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Students demand that CPS invest in existing schools

Several Steinmetz students protested CPS disinvestment in neighborhood schools at an event held before the June meeting of the Chicago Board of Education on June 27.

(Pictured: Rising seniors Kaden Abrigunda, Sabrina Marrero and Jareth Carrera with Roosevelt alumnus Sarah Johnson and Steinmetz alumni Juan Padilla and Emily Jade Aguilar).

Kaden gave an impassioned speech at the 10 a.m. press conference, organized by Communities United and held at CPS headquarters,  42 W. Madison St.

The Steinmetz students, along with other northwest side youth, community members, teachers and parents, protested in speeches, chants and then with testimony and reports they shared during the Board of Education meeting.

“Today we call on CPS to stop opening new schools until all needs in our neighborhood schools are met,” said Prosser alumnus Khadijah Benson, who led the press conference.

“There is a need of $3 billion dollars for school repairs,” she said. “CPS believes that is okay for students to study in these conditions. Is this right?”

Communities United presented two demands, that CPS meets existing school repair needs before opening any new schools and that CPS implement a transparent process before any school actions are taken.

KadenMany people are outraged by Mayor Rahm Emanuel and CPS’s plans to shrink Steinmetz’s attendance boundaries for a planned $70 million Taft South campus on Oak Park and Irving Park.

Prosser students, who have seen CPS’s spending on new charter schools instead of investment in existing schools up close, with the Noble Spear school built across the street from Prosser, also protested the disinvestment of existing schools.

Prosser junior Yuliza Soto, who spoke at the press conference, waited nearly four hours with others from Communities United for her chance to testify at the public participation portion of the Board meeting.

Yuliza gave examples of need for capital improvements at Prosser and asked that the Board members stop voting to authorize new buildings if it won’t take care of existing buildings.

Burbank parent Mariana Reyes also spoke to the Board members about community schools needing investment.

Steinmetz teacher Sharon Schmidt testified at the meeting, following up on a presentation she gave in March about the unnecessary and expensive school CPS wants to build to alleviate  overcrowding at Taft. Taft is overcrowded by choice, enrolling hundreds of students who don’t live in its neighborhood. CPS doesn’t need to build another campus for Taft; it needs to limit enrollment to students who live in its neighborhood.

Ms. Schmidt’s prepared remarks are published below:

Good afternoon. I’m Sharon Schmidt, a teacher at Steinmetz High School, where we had a great year.

Our graduates are career and college ready, with so many receiving scholarships. You can read about many of them in the Steinmetz Star [distributed to Board members and CPS officials], which as usual ranked in the Top 5 in the annual Chicago high school media awards.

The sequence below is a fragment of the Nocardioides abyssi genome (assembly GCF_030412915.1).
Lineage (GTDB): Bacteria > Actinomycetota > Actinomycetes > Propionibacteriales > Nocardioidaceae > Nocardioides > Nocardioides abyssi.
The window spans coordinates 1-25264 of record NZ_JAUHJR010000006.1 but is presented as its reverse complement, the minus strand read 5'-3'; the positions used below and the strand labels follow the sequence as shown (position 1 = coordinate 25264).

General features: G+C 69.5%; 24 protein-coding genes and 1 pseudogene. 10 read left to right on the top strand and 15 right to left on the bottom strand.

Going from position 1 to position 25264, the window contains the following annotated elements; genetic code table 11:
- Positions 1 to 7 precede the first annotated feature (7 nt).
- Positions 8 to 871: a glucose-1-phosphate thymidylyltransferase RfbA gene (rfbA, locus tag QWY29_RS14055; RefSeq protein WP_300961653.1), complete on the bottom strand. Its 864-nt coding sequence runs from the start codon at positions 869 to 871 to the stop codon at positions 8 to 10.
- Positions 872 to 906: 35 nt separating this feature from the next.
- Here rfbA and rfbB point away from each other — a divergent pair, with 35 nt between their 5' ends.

Other highlights this year:

  • The academic decathlon team finished ninth in Chicago.
  • The Middle Years/International Baccalaureate,  honors, AP and Dual Enrollment programs at Steinmetz continue to thrive, serving our academically advanced students.
  • Our Arabic and Japanese language students participated in regional events.
  • Students enjoyed many field trips – to the Shakespeare theater and to see “Hamilton.”
  • Our boys volleyball and girls softball won conference.
  • Work has begun on our new track and fields on the front campus.
  • And on Saturday, hundreds of volunteers participated in the Chicago Cares serve-a-thon, painting classrooms.

Steinmetz is a wonderful school, with fantastic students and staff, deserving of investment, as are all existing Chicago schools.

But Mayor Emanuel and a northside alderman have made plans to build a hugely expensive and unneeded school on the northwest side that will harm Steinmetz by diverting a large number of our students and segregating the school.

As part of this plan, this Board of Education will be voting soon on whether or not to remove Bridge, Canty and Dever as Steinmetz elementary feeder schools.

When I presented information at the March meeting about the harm the plan will inflict on Steinmetz, CPS CEO Janice Jackson said, “It’s my understanding that, and I don’t have the numbers in front of me, but that a very small number of students from those feeder schools currently attend Steinmetz.”

I responded that there were 200 students. You seemed not to believe me, which is why I am providing a list I printed in April and highlighted for you.

Out of the 1,177 Steinmetz students, 194 live in the Bridge, Canty, Dever attendance area, 16 percent of our students. Steinmetz is currently under-enrolled. We’re down 1,000 students from 10 years ago. We can’t afford to lose another 200.

In addition, if this Board votes to shrink Steinmetz’s attendance area, you will also be drastically decreasing our racial diversity. Right now, we have about 70 percent Hispanic students, 14 percent Black students and 13 percent White and Asian students.

You can see on the list I gave you, which shows the race of the students along with their addresses, that diverting these feeder schools will remove almost all of Steinmetz’s Asian and White students.

This is not good for the people of the northwest side, which has had a long history of racism. Diverse schools like Steinmetz combat that kind of racism.

White, Black, Hispanic and Asian students at Steinmetz learn a lot from each other and are friends with each other. Isn’t this a goal of public education in Chicago?

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